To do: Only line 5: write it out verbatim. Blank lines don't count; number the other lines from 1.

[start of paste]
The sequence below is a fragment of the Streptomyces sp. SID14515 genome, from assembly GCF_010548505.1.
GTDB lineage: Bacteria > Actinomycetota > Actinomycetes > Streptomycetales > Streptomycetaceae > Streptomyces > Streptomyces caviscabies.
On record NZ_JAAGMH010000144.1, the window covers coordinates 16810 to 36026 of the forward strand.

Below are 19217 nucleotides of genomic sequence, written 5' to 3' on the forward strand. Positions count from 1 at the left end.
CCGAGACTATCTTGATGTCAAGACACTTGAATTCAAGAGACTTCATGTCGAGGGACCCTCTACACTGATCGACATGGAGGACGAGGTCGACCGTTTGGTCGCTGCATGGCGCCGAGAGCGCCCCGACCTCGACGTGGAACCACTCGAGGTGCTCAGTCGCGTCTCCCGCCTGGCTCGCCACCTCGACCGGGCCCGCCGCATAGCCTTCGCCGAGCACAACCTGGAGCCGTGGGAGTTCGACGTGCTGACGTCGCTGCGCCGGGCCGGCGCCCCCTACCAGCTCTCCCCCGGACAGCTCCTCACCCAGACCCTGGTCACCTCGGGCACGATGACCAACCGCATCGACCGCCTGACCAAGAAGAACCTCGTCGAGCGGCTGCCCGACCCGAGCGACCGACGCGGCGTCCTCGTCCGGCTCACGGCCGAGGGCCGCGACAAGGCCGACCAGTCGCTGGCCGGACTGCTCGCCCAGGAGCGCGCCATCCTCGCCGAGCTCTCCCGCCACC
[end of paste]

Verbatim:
CCGAGACTATCTTGATGTCAAGACACTTGAATTCAAGAGACTTCATGTCGAGGGACCCTCTACACTGATCGACATGGAGGACGAGGTCGACCGTTTGGTCGCTGCATGGCGCCGAGAGCGCCCCGACCTCGACGTGGAACCACTCGAGGTGCTCAGTCGCGTCTCCCGCCTGGCTCGCCACCTCGACCGGGCCCGCCGCATAGCCTTCGCCGAGCACAACCTGGAGCCGTGGGAGTTCGACGTGCTGACGTCGCTGCGCCGGGCCGGCGCCCCCTACCAGCTCTCCCCCGGACAGCTCCTCACCCAGACCCTGGTCACCTCGGGCACGATGACCAACCGCATCGACCGCCTGACCAAGAAGAACCTCGTCGAGCGGCTGCCCGACCCGAGCGACCGACGCGGCGTCCTCGTCCGGCTCACGGCCGAGGGCCGCGACAAGGCCGACCAGTCGCTGGCCGGACTGCTCGCCCAGGAGCGCGCCATCCTCGCCGAGCTCTCCCGCCACC